CRS-7 interests in intellectual property protections, soon responded to the uncertainty created by the Atascadero and Chew decisions by passing the Copyright Remedy Clarification Act (CRCA),45 the Trademark Remedy Clarification Act (TRCA),46 and the Patent and Plant Variety Protection Remedy Clarification Act (PRCA).47 Language within these acts specifically and unequivocally abrogated state sovereign immunity and subjected the states to suits for monetary damages brought by individuals for violation of federal copyright, trademark, or patent law. In 1999, sensing a growing tension between state and federal power, the Supreme Court granted certiorari to review two companion cases out of the Third Circuit and Federal Circuit Court of Appeals48 dealing directly with the abrogation of state sovereign immunity under the PRCA and the TRCA.49 College Savings Bank had been awarded a patent for its financing methodology, based on certificates of deposit and annuity contracts, designed to guarantee investors funds for future college expenses. The state of Florida soon adopted College Savings Bank’s methodology and created the Florida Prepaid Postsecondary Education Expense Board (the Board) to issue similar financing options to its own residents. Consequently, College Savings Bank filed two separate actions seeking damageshttp://wikileaks.org/wiki/CRS-RL34593 from the Board. In the first action, Florida Prepaid v. College Savings Bank, College Savings Bank filed a claim for patent infringement against the Board under the PRCA.50 In the second action, College Savings Bank v. Florida Prepaid, College Savings Bank filed a claim alleging false and misleading advertising by the Board under the TRCA.51 In defense, the Board argued that both the PRCA and the TRCA were an improper attempt by Congress to abrogate state sovereign immunity. The United States intervened in both cases in support of College Savings Bank. The principal issue in Florida Prepaid was whether the PRCA had legitimately abrogated state sovereign immunity from suit for patent infringement. College Savings Bank argued that Congress had lawfully done so pursuant to the due process clause by ensuring an individual an adequate remedy in the case of a deprivation of property perpetrated by the state in the form of patent infringement. The Board responded that the PRCA was passed pursuant to Congress’s enumerated Article I powers, rather than its powers under the Fourteenth Amendment, and therefore constituted invalid abrogation under Seminole Tribe. The district court agreed with College Savings Bank and denied the Board’s motion to dismiss. The Federal Circuit 45 P.L. 101-553, 104 Stat. 2749 (1990) (codified at 17 U.S.C. § 511). 46 P.L. 102-542, 106 Stat. 3568 (1992) (codified at 15 U.S.C. § 1125(a)). 47 P.L. 102-560, 106 Stat. 4230 (1992) (codified at 35 U.S.C. §§ 271(h), 296(a)). 48 Florida Prepaid diverged from College Savings Bank at the appellate level because the U.S. Court of Appeals for the Federal Circuit retains exclusive appellate jurisdiction over patent cases. 28 U.S.C. § 1295(a). 49 Florida Prepaid Postsecondary Educ. Expense Bd. v. College Savings Bank, 527 U.S. 627 (1999); College Savings Bank v. Florida Prepaid Postsecondary Educ. Expense Bd., 527 U.S. 666 (1999). 50 527 U.S. 627 (1999). 51 527 U.S. 666 (1999).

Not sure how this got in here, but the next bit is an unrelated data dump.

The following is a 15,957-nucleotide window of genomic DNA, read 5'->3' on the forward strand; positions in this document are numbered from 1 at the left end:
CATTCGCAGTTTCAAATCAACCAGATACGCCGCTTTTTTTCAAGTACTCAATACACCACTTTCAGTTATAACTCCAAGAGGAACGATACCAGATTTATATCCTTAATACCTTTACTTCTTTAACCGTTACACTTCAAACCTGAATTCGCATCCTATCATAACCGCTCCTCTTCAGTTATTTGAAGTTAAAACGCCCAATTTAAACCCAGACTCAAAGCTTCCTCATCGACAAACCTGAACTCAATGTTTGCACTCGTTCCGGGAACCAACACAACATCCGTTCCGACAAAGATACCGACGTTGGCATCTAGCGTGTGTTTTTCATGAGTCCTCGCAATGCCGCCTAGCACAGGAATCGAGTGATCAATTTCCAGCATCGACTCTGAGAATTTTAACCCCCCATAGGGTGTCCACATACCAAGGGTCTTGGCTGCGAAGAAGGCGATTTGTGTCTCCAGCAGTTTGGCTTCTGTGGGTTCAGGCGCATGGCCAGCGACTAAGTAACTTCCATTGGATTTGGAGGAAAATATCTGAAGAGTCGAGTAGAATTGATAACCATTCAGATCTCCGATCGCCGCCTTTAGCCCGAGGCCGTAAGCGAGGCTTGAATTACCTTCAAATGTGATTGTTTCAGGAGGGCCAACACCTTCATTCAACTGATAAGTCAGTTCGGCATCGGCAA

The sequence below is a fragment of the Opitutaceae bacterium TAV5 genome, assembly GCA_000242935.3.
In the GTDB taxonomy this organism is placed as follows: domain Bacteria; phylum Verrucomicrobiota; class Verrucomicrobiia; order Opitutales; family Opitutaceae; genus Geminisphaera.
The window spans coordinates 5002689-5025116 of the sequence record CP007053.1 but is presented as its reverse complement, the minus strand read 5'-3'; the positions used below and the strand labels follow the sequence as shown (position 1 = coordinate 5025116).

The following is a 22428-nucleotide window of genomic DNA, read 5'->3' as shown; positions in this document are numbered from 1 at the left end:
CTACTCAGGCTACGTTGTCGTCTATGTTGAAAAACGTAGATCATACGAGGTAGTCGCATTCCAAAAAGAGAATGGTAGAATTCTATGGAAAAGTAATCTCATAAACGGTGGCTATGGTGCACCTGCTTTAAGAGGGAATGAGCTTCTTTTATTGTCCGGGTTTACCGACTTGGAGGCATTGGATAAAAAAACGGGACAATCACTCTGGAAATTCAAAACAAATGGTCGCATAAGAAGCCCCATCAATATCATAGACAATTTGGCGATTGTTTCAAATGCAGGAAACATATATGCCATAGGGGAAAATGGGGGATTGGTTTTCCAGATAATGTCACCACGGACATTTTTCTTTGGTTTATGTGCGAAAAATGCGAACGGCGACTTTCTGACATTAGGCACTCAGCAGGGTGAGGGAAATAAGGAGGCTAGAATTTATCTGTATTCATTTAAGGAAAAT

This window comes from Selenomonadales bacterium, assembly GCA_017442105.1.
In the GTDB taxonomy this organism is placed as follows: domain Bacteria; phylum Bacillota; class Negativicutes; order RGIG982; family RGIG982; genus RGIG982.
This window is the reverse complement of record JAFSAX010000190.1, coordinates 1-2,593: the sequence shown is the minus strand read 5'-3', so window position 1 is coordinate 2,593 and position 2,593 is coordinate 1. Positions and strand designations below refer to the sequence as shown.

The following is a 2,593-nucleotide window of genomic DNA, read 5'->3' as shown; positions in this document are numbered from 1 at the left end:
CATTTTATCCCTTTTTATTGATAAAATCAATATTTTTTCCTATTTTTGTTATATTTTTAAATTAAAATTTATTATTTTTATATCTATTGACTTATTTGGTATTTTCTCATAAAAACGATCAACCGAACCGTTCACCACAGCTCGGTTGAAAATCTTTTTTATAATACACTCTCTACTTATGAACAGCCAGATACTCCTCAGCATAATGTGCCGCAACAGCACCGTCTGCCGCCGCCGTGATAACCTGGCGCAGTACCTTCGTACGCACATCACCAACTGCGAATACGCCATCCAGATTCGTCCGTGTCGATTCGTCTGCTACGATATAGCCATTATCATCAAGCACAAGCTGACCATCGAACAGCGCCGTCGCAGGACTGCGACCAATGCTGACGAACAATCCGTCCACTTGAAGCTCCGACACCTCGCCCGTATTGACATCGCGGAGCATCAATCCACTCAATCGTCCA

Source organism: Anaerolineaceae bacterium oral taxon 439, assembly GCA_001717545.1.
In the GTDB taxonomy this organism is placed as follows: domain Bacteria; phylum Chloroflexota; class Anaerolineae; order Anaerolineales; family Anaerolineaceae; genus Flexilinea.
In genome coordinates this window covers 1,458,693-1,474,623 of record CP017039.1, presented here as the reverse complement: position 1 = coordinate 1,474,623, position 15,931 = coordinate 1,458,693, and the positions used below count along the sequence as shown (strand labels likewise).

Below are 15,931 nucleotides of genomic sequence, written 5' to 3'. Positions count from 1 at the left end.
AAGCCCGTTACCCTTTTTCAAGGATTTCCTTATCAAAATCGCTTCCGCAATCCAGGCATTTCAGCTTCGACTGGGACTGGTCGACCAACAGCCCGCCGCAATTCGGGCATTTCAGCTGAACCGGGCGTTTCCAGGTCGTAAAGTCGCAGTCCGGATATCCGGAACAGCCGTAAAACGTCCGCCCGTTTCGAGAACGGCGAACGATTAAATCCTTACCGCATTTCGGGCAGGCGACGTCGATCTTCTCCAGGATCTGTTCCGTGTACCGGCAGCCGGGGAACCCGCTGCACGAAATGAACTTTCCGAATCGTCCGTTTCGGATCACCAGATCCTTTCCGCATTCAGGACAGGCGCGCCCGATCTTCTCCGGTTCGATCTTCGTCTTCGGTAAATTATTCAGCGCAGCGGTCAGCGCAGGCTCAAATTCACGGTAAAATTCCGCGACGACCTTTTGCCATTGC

CRS-8 Court affirmed, holding that “Congress had clearly expressed its intent to abrogate the States’ immunity ... and that Congress had the power under § 5 of the Fourteenth Amendment to do so.”52 The PRCA had specifically made “States, instrumentalities of States, and officers and employees of States acting in their official capacity,  subject to suit in Federal court by any person for infringements of patents.”53 However, the Supreme Court overturned the Federal Circuit decision, holding that the PRCA was not a valid use of the § 5 enforcement power of the Fourteenth Amendment and therefore not a legitimate abrogation of state sovereign immunity.54 In reaffirming that Congress may not abrogate state sovereign immunity pursuant to Article I powers, the Court applied its holding in City of Boerne v. Flores55 to determine whether the PRCA was aimed at securing property protections guaranteed under the Fourteenth Amendment rather than passed pursuant to Article I, § 8, clause 8.56 While admitting that patents were “property” protected by the due process clause, the Court held that because Congress had not shown sufficient evidence of a “widespread and persisting deprivation of constitutional rights” nor adequately considered the availability of alternative remedies under state law, the PRCA was “so out of proportion to a supposed remedial or preventive object that [it] cannot behttp://wikileaks.org/wiki/CRS-RL34593 understood as responsive to, or designed to prevent, unconstitutional behavior.”57 The principal issue in College Savings Bank was whether the state of Florida had indirectly waived sovereign immunity by electing to engage in a federally regulated activity knowing that such conduct would subject it to suit under federal law. College Savings Bank argued that Congress had lawfully abrogated state sovereign immunity in trademark infringement actions through the TRCA. Alternatively, College Savings Bank argued that Florida had waived sovereign immunity by voluntarily engaging in the “activity of selling and advertising a for- profit educational investment vehicle in interstate commerce after being put on notice by the clear language of the TRCA that it would be subject to ... liability for doing so.”58 The district court was not swayed by College Savings Bank’s arguments and dismissed the case. The Court of Appeals for the Third Circuit affirmed. The Supreme Court affirmed the dismissal, holding that Florida’s actions did not constitute waiver. The Court first brushed aside the petitioner’s abrogation argument, reasoning that neither of the TRCA’s false or misleading advertising 52 Florida Prepaid, 527 U.S. at 633. 53 Id. at 632. 54 Id. at 647. 55 521 U.S. 507 (1997) (holding that the Religious Freedom Restoration Act of 1993 exceeded Congress’s authority under § 5 of the Fourteenth Amendment). 56 “To promote the Progress of Science and useful Arts, by securing for limited times to Authors and Inventors the exclusive Right to their respective Writings and Discoveries.” U.S. Const. Art I, § 8, cl. 8. 57 Florida Prepaid, 527 U.S. at 645-46 (citing City of Boerne, 521 U.S. at 526, 532). 58 College Savings Bank v. Florida Prepaid Postsecondary Educ. Expense Bd., 527 U.S. 666, 680 (1999).